# Determining Gamma Ray energy from spectrum

## Homework Statement

(Preface: I am not a physicist)

The pulse height spectrum of a radioactive source known to emit high energy photons was measured using a small detector. Three distinct peaks were observed at heights of 7.38, 6.49 and 5.60 V, along with a continuous portion of the spectrum.

i) Describe the processes involved in the origin of these peaks.
ii) What is the initial gamma-ray energy?

## The Attempt at a Solution

The detector is specified as small, so singular photon reactions are presumed.

From my very limited knowledge, i assumed the largest peak to be the photopeak/ full energy peak, and perhaps the other peaks were related to double escape from pair production or a compton peak from backscatter. As mentioned above, I am not a physicist, so be gentle!

Paul Colby
Gold Member
I see no way to solve this problem without knowing more about the detector. What are you studying at the moment in your class?

we have studied photon interactions and a small amount on generic rules for detectors, this is a question from a previous exam that i cannot understand.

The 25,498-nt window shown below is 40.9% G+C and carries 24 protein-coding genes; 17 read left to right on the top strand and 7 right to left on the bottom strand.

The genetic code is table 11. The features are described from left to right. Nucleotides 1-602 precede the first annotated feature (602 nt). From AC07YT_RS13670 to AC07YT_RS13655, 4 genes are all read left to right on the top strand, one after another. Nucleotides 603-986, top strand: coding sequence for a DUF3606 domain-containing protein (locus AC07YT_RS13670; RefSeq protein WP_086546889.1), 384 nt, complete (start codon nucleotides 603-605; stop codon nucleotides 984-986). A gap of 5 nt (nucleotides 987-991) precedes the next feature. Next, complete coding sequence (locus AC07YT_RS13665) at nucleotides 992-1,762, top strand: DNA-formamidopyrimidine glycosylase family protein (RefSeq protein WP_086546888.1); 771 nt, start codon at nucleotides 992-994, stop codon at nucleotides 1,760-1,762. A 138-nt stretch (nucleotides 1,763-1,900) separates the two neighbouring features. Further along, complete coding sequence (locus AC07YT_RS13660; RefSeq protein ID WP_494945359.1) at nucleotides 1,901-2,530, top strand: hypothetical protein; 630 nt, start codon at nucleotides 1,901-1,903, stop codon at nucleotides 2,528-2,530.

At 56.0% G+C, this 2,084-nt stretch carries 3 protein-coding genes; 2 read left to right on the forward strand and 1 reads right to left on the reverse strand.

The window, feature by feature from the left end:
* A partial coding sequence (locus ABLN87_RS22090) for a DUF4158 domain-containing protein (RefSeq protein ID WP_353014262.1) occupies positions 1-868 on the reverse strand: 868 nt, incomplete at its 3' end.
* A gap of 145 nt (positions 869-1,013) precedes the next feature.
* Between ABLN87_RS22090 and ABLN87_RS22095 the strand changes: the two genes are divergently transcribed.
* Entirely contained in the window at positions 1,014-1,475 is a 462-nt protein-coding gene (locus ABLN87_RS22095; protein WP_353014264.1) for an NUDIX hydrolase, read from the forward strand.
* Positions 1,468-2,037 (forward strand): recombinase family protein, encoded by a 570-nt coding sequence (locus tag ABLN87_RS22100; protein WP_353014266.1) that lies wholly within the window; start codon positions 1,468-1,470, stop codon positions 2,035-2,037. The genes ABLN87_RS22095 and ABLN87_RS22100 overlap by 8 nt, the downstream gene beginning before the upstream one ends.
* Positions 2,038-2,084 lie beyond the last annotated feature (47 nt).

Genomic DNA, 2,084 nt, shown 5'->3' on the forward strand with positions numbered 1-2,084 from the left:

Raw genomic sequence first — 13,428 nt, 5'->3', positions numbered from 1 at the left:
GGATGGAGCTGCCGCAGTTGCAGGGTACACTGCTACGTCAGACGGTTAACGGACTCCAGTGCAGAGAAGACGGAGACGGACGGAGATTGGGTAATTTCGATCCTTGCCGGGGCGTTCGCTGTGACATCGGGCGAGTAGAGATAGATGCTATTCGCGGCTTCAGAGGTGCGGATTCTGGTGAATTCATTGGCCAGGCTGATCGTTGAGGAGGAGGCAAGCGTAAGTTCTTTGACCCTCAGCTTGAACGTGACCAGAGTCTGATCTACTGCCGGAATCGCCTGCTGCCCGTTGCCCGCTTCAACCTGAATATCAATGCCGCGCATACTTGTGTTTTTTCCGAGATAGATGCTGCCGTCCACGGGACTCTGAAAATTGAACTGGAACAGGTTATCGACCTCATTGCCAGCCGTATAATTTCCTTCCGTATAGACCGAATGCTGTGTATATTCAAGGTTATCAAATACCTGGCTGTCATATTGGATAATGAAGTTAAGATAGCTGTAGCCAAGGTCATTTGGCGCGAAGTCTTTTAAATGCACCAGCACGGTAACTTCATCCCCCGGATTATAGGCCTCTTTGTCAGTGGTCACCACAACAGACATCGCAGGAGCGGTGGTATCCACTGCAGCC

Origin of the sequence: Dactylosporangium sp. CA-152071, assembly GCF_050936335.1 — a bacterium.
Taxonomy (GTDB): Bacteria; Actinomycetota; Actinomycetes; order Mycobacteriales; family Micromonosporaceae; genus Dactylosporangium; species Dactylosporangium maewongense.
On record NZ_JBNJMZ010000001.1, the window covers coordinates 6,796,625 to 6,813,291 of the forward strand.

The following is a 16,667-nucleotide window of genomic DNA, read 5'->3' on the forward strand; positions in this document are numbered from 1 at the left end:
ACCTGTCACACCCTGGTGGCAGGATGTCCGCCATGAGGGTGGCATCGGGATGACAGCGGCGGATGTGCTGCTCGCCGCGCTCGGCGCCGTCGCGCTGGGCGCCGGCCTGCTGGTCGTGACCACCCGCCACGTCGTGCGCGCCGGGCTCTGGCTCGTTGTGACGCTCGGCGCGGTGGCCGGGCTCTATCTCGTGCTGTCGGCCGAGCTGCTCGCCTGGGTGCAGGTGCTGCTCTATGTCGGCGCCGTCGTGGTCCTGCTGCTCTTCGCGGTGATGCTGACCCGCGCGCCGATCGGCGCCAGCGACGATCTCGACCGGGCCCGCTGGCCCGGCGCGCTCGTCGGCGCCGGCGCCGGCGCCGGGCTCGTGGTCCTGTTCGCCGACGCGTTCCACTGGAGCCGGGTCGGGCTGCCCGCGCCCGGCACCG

Paul Colby
Gold Member
Well, the problem statement is incomplete and there is nothing I can do about it. Typically semiconductor detectors are "small" and work by collecting charge deposited (as particle-hole pairs). The energy deposited is proportional to the energy it takes to generate particle-hole pairs. For larger energy gammas > MeV type energies a typical detector might be a NaI crystal used as a scintillator. In this case one used phototubes to count photons which are proportional to the deposited energy. Just giving you the voltage of the pulses out of the amplifier alone tells you nothing of the deposited energy.